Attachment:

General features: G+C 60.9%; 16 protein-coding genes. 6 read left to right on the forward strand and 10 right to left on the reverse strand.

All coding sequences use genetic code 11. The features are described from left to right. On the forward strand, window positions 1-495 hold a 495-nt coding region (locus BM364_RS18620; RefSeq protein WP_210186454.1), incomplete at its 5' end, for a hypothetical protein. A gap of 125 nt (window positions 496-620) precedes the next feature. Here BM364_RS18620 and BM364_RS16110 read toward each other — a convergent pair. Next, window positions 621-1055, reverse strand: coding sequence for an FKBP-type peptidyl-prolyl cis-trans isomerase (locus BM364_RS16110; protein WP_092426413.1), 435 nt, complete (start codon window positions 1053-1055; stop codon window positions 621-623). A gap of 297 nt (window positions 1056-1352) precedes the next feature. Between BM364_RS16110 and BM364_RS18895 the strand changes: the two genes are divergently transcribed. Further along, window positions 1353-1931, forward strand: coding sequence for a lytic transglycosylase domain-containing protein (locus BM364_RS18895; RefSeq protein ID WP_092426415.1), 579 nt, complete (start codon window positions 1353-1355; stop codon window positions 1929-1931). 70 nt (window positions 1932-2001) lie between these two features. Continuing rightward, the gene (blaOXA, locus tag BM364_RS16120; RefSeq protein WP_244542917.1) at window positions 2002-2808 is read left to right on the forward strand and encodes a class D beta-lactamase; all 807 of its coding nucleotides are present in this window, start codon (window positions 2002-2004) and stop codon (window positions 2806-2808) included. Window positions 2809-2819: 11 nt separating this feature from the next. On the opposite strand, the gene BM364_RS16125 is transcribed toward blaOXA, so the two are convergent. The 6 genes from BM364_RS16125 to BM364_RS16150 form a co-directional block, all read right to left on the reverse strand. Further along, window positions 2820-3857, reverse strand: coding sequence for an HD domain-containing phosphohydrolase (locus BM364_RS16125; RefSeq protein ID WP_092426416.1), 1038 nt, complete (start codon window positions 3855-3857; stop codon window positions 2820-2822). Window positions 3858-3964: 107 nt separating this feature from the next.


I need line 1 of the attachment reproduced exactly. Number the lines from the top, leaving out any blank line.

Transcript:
General features: G+C 60.9%; 16 protein-coding genes. 6 read left to right on the forward strand and 10 right to left on the reverse strand.